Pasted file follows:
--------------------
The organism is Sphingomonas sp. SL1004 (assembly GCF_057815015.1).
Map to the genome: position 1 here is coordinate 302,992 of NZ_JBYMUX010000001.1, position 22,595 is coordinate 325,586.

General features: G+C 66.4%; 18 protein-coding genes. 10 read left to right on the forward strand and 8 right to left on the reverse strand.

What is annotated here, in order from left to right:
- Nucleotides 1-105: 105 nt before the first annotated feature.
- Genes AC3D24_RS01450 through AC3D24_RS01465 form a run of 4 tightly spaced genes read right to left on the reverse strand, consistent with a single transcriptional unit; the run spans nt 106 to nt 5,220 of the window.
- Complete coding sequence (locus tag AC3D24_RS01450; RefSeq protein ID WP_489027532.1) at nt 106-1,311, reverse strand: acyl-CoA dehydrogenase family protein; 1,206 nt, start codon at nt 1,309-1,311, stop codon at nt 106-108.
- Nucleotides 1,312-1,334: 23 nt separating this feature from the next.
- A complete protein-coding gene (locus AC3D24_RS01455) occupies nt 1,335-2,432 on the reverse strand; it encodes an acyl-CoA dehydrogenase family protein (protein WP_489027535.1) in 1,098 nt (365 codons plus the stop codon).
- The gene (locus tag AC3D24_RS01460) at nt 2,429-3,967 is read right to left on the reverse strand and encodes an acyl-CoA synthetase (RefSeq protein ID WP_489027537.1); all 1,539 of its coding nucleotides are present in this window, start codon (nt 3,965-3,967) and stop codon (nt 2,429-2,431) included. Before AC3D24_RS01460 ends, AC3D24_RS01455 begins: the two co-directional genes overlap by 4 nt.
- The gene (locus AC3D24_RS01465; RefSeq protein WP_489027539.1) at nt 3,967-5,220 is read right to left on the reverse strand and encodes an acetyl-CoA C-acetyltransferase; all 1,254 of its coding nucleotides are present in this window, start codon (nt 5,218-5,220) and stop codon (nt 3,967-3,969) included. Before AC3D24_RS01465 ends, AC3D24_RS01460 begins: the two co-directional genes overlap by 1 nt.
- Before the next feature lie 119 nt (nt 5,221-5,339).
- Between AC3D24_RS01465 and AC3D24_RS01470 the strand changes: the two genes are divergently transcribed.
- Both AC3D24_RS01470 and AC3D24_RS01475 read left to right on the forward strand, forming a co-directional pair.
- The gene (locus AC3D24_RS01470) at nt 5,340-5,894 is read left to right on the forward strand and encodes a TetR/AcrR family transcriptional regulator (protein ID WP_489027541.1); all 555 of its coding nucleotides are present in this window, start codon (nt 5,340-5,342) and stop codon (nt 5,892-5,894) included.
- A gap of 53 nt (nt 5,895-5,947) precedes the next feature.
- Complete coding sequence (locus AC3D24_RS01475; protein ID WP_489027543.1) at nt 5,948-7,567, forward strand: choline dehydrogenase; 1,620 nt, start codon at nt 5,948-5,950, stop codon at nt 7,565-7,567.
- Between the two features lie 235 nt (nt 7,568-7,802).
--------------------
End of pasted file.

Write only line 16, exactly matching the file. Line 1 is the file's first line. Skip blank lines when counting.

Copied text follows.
- A gap of 53 nt (nt 5,895-5,947) precedes the next feature.